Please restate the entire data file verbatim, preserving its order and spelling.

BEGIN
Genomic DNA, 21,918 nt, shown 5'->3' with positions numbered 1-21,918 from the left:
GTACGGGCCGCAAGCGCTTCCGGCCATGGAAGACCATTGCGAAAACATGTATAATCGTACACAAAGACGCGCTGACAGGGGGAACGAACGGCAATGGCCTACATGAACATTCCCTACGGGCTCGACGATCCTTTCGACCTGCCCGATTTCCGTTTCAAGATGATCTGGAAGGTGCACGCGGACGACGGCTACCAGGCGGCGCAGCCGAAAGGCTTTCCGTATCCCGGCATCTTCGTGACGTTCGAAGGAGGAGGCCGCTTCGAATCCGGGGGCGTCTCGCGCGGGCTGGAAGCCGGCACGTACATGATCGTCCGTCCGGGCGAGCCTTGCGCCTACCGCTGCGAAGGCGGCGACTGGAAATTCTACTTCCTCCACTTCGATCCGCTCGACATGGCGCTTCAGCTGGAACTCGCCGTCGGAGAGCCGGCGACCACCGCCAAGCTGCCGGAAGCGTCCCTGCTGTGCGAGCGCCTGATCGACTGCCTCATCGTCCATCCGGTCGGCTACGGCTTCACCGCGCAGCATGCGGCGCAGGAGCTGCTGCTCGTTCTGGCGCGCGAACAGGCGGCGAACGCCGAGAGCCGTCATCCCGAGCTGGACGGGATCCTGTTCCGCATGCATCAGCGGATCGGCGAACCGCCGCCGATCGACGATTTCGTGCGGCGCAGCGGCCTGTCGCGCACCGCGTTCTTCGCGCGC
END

Genomic DNA, 21,918 nt, shown 5'->3' with positions numbered 1-21,918 from the left:
GTACGGGCCGCAAGCGCTTCCGGCCATGGAAGACCATTGCGAAAACATGTATAATCGTACACAAAGACGCGCTGACAGGGGGAACGAACGGCAATGGCCTACATGAACATTCCCTACGGGCTCGACGATCCTTTCGACCTGCCCGATTTCCGTTTCAAGATGATCTGGAAGGTGCACGCGGACGACGGCTACCAGGCGGCGCAGCCGAAAGGCTTTCCGTATCCCGGCATCTTCGTGACGTTCGAAGGAGGAGGCCGCTTCGAATCCGGGGGCGTCTCGCGCGGGCTGGAAGCCGGCACGTACATGATCGTCCGTCCGGGCGAGCCTTGCGCCTACCGCTGCGAAGGCGGCGACTGGAAATTCTACTTCCTCCACTTCGATCCGCTCGACATGGCGCTTCAGCTGGAACTCGCCGTCGGAGAGCCGGCGACCACCGCCAAGCTGCCGGAAGCGTCCCTGCTGTGCGAGCGCCTGATCGACTGCCTCATCGTCCATCCGGTCGGCTACGGCTTCACCGCGCAGCATGCGGCGCAGGAGCTGCTGCTCGTTCTGGCGCGCGAACAGGCGGCGAACGCCGAGAGCCGTCATCCCGAGCTGGACGGGATCCTGTTCCGCATGCATCAGCGGATCGGCGAACCGCCGCCGATCGACGATTTCGTGCGGCGCAGCGGCCTGTCGCGCACCGCGTTCTTCGCGCGC